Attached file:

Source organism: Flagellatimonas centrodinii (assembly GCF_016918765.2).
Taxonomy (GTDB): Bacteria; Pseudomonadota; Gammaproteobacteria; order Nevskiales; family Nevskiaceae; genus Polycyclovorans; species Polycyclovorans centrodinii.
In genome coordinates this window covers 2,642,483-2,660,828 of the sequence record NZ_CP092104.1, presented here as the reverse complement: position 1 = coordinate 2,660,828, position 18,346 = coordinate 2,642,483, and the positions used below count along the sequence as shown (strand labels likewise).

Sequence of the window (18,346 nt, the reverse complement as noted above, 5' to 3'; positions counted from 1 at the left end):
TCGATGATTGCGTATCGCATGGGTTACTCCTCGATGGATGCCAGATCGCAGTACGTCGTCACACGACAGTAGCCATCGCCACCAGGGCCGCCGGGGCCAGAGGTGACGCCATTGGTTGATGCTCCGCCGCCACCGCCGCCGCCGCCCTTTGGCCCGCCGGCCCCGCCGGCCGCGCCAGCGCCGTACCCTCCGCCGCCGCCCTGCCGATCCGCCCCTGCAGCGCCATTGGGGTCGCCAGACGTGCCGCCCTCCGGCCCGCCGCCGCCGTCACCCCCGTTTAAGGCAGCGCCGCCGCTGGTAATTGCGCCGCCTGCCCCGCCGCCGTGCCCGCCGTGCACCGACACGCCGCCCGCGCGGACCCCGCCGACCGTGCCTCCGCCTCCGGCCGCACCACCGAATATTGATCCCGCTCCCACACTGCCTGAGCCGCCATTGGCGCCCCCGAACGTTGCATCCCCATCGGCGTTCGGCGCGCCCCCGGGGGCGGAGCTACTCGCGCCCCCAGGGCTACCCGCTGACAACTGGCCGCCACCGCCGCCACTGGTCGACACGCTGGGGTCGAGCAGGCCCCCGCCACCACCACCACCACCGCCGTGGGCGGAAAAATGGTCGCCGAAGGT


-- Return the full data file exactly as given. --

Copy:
Source organism: Flagellatimonas centrodinii (assembly GCF_016918765.2).
Taxonomy (GTDB): Bacteria; Pseudomonadota; Gammaproteobacteria; order Nevskiales; family Nevskiaceae; genus Polycyclovorans; species Polycyclovorans centrodinii.
In genome coordinates this window covers 2,642,483-2,660,828 of the sequence record NZ_CP092104.1, presented here as the reverse complement: position 1 = coordinate 2,660,828, position 18,346 = coordinate 2,642,483, and the positions used below count along the sequence as shown (strand labels likewise).

Sequence of the window (18,346 nt, the reverse complement as noted above, 5' to 3'; positions counted from 1 at the left end):
TCGATGATTGCGTATCGCATGGGTTACTCCTCGATGGATGCCAGATCGCAGTACGTCGTCACACGACAGTAGCCATCGCCACCAGGGCCGCCGGGGCCAGAGGTGACGCCATTGGTTGATGCTCCGCCGCCACCGCCGCCGCCGCCCTTTGGCCCGCCGGCCCCGCCGGCCGCGCCAGCGCCGTACCCTCCGCCGCCGCCCTGCCGATCCGCCCCTGCAGCGCCATTGGGGTCGCCAGACGTGCCGCCCTCCGGCCCGCCGCCGCCGTCACCCCCGTTTAAGGCAGCGCCGCCGCTGGTAATTGCGCCGCCTGCCCCGCCGCCGTGCCCGCCGTGCACCGACACGCCGCCCGCGCGGACCCCGCCGACCGTGCCTCCGCCTCCGGCCGCACCACCGAATATTGATCCCGCTCCCACACTGCCTGAGCCGCCATTGGCGCCCCCGAACGTTGCATCCCCATCGGCGTTCGGCGCGCCCCCGGGGGCGGAGCTACTCGCGCCCCCAGGGCTACCCGCTGACAACTGGCCGCCACCGCCGCCACTGGTCGACACGCTGGGGTCGAGCAGGCCCCCGCCACCACCACCACCACCGCCGTGGGCGGAAAAATGGTCGCCGAAGGT